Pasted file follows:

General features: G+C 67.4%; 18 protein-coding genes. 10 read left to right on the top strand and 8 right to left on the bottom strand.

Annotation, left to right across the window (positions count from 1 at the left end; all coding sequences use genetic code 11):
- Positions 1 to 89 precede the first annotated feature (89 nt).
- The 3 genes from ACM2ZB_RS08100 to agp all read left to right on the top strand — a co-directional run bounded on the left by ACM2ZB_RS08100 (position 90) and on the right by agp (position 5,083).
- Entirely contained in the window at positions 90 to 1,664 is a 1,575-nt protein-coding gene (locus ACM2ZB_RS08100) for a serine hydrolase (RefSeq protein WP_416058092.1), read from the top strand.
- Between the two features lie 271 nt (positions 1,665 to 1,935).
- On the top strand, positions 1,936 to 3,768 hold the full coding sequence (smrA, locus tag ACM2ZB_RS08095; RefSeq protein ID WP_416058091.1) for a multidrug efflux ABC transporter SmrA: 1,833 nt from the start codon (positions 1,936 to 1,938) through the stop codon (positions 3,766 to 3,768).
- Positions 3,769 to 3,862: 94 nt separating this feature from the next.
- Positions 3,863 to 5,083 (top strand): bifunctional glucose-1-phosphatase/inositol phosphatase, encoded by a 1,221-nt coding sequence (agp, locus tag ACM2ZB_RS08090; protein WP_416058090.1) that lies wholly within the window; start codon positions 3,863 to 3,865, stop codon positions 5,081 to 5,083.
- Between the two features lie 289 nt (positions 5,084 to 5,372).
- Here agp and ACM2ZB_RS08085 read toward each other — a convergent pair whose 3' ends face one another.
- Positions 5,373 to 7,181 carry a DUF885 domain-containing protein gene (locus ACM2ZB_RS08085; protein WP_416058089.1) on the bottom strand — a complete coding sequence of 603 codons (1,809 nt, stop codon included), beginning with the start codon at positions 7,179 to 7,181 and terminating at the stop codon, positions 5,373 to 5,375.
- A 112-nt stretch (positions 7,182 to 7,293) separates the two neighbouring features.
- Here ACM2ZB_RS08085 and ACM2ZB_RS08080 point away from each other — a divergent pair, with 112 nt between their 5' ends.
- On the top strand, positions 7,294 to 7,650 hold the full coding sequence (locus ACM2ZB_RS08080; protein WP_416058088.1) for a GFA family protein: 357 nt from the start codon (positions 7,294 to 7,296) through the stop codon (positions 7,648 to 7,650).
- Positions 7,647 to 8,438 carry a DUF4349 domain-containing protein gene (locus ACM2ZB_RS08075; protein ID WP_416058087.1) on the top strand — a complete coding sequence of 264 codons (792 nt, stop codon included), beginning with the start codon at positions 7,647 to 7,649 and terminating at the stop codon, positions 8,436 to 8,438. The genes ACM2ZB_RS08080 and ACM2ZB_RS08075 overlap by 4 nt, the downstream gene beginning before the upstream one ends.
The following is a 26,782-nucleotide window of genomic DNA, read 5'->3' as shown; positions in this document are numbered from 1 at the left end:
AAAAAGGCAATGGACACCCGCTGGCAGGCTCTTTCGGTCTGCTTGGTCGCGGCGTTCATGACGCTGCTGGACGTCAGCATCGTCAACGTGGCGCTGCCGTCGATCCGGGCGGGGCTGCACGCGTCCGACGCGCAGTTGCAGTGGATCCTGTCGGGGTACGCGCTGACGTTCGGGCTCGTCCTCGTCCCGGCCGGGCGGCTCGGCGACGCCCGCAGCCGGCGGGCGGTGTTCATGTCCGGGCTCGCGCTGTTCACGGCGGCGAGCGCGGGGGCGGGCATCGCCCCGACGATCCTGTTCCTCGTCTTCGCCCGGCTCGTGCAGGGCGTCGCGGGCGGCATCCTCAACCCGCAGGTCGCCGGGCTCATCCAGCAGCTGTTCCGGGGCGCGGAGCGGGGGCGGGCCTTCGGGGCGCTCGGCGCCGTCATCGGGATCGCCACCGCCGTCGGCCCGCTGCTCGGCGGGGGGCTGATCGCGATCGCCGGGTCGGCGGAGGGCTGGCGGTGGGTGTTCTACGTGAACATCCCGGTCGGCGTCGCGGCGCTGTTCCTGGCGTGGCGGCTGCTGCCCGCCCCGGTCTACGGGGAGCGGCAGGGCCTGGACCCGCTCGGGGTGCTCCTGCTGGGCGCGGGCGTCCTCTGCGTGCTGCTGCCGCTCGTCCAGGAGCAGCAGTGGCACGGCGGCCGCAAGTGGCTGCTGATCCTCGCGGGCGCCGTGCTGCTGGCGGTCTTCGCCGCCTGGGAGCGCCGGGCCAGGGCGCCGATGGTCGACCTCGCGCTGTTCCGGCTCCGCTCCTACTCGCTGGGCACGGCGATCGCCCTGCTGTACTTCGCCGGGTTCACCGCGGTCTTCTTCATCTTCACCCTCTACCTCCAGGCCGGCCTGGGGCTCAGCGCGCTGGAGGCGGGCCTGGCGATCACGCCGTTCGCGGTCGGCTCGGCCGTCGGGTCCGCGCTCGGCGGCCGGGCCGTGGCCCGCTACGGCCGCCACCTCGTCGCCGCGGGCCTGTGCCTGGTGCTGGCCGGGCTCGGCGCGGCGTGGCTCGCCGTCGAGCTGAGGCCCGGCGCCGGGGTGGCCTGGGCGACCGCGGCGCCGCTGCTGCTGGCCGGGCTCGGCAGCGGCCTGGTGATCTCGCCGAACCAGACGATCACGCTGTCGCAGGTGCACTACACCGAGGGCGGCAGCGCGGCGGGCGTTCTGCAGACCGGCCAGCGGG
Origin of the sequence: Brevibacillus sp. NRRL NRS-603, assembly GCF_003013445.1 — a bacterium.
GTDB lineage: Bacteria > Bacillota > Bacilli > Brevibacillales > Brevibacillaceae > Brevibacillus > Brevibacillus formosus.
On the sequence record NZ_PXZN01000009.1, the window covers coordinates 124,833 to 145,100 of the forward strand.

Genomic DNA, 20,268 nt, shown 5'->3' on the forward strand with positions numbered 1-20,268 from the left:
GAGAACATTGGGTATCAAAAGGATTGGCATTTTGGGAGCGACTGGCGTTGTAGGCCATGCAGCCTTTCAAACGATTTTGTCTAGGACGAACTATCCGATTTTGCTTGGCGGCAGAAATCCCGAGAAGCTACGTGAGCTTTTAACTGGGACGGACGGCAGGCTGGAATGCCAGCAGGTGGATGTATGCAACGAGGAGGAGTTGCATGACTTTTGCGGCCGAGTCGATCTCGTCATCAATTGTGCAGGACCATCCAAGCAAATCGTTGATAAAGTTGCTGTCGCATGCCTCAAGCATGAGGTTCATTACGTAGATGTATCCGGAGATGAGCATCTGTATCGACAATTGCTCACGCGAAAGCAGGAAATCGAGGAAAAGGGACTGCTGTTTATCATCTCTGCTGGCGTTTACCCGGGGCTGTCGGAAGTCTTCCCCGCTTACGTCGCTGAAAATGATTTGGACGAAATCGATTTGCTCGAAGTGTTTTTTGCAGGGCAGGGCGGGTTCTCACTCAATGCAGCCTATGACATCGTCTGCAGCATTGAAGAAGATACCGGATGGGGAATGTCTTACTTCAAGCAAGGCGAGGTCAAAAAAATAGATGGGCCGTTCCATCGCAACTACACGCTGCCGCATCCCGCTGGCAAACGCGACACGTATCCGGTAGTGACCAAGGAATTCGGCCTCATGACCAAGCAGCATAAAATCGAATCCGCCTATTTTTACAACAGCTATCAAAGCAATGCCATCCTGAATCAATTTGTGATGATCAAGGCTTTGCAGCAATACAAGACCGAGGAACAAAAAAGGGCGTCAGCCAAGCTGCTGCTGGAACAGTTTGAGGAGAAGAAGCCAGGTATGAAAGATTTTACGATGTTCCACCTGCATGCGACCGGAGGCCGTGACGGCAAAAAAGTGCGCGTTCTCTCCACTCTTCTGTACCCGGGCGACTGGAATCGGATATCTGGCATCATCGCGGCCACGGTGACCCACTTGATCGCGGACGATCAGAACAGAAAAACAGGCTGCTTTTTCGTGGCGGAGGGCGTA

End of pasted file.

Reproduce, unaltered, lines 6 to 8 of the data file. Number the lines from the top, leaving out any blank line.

- Between the two features lie 271 nt (positions 1,665 to 1,935).
- On the top strand, positions 1,936 to 3,768 hold the full coding sequence (smrA, locus tag ACM2ZB_RS08095; RefSeq protein ID WP_416058091.1) for a multidrug efflux ABC transporter SmrA: 1,833 nt from the start codon (positions 1,936 to 1,938) through the stop codon (positions 3,766 to 3,768).
- Positions 3,769 to 3,862: 94 nt separating this feature from the next.